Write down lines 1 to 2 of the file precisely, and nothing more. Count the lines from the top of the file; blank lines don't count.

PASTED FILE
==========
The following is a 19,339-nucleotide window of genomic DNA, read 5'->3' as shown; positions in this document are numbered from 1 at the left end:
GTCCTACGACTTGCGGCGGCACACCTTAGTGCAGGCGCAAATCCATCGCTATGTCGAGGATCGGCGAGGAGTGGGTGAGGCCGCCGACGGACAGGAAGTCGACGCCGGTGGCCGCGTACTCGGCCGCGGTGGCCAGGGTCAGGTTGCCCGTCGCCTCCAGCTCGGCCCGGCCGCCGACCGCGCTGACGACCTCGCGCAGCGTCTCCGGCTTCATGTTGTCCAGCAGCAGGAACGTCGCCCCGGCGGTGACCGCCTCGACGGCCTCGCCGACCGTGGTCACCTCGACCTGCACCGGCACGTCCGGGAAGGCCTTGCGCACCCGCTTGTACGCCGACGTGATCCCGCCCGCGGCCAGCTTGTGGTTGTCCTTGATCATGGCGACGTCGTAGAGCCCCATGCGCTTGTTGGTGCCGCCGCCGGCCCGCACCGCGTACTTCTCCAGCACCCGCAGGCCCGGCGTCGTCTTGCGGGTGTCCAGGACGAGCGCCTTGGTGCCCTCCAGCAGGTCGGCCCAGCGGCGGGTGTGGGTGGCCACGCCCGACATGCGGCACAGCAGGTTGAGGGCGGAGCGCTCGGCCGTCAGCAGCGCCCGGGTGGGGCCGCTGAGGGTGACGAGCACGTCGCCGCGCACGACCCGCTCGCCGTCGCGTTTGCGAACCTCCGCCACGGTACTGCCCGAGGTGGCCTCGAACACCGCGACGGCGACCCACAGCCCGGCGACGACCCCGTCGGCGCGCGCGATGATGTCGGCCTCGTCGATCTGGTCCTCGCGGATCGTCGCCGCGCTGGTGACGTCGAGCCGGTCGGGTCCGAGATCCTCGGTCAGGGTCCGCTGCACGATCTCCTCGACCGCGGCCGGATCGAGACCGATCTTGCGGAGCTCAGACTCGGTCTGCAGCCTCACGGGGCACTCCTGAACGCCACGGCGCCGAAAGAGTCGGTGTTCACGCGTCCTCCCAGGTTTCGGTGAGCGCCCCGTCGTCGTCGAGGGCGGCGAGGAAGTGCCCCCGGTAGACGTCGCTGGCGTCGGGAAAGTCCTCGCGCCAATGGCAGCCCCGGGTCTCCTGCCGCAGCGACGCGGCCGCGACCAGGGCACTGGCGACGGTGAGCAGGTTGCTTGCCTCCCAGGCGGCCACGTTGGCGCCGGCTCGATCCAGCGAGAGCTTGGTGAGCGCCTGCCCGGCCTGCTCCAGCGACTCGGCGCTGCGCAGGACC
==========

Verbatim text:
The following is a 19,339-nucleotide window of genomic DNA, read 5'->3' as shown; positions in this document are numbered from 1 at the left end:
GTCCTACGACTTGCGGCGGCACACCTTAGTGCAGGCGCAAATCCATCGCTATGTCGAGGATCGGCGAGGAGTGGGTGAGGCCGCCGACGGACAGGAAGTCGACGCCGGTGGCCGCGTACTCGGCCGCGGTGGCCAGGGTCAGGTTGCCCGTCGCCTCCAGCTCGGCCCGGCCGCCGACCGCGCTGACGACCTCGCGCAGCGTCTCCGGCTTCATGTTGTCCAGCAGCAGGAACGTCGCCCCGGCGGTGACCGCCTCGACGGCCTCGCCGACCGTGGTCACCTCGACCTGCACCGGCACGTCCGGGAAGGCCTTGCGCACCCGCTTGTACGCCGACGTGATCCCGCCCGCGGCCAGCTTGTGGTTGTCCTTGATCATGGCGACGTCGTAGAGCCCCATGCGCTTGTTGGTGCCGCCGCCGGCCCGCACCGCGTACTTCTCCAGCACCCGCAGGCCCGGCGTCGTCTTGCGGGTGTCCAGGACGAGCGCCTTGGTGCCCTCCAGCAGGTCGGCCCAGCGGCGGGTGTGGGTGGCCACGCCCGACATGCGGCACAGCAGGTTGAGGGCGGAGCGCTCGGCCGTCAGCAGCGCCCGGGTGGGGCCGCTGAGGGTGACGAGCACGTCGCCGCGCACGACCCGCTCGCCGTCGCGTTTGCGAACCTCCGCCACGGTACTGCCCGAGGTGGCCTCGAACACCGCGACGGCGACCCACAGCCCGGCGACGACCCCGTCGGCGCGCGCGATGATGTCGGCCTCGTCGATCTGGTCCTCGCGGATCGTCGCCGCGCTGGTGACGTCGAGCCGGTCGGGTCCGAGATCCTCGGTCAGGGTCCGCTGCACGATCTCCTCGACCGCGGCCGGATCGAGACCGATCTTGCGGAGCTCAGACTCGGTCTGCAGCCTCACGGGGCACTCCTGAACGCCACGGCGCCGAAAGAGTCGGTGTTCACGCGTCCTCCCAGGTTTCGGTGAGCGCCCCGTCGTCGTCGAGGGCGGCGAGGAAGTGCCCCCGGTAGACGTCGCTGGCGTCGGGAAAGTCCTCGCGCCAATGGCAGCCCCGGGTCTCCTGCCGCAGCGACGCGGCCGCGACCAGGGCACTGGCGACGGTGAGCAGGTTGCTTGCCTCCCAGGCGGCCACGTTGGCGCCGGCTCGATCCAGCGAGAGCTTGGTGAGCGCCTGCCCGGCCTGCTCCAGCGACTCGGCGCTGCGCAGGACC